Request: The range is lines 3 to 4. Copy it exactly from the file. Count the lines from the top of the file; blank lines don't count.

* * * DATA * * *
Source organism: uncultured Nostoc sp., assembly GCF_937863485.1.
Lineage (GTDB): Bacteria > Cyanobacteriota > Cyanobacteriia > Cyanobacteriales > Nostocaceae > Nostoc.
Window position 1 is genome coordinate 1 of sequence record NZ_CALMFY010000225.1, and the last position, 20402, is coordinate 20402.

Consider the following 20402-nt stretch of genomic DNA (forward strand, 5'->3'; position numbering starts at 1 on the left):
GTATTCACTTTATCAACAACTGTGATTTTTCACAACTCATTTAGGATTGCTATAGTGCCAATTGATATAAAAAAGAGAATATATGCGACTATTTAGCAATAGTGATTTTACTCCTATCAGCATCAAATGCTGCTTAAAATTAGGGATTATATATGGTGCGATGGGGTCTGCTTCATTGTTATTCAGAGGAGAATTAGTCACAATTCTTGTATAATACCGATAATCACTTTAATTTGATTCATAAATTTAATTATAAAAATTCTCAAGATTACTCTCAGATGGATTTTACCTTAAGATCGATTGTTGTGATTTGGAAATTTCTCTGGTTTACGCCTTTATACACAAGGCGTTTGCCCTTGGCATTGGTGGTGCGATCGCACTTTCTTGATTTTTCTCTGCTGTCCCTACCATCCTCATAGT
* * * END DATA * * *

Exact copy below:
Window position 1 is genome coordinate 1 of sequence record NZ_CALMFY010000225.1, and the last position, 20402, is coordinate 20402.

Consider the following 20402-nt stretch of genomic DNA (forward strand, 5'->3'; position numbering starts at 1 on the left):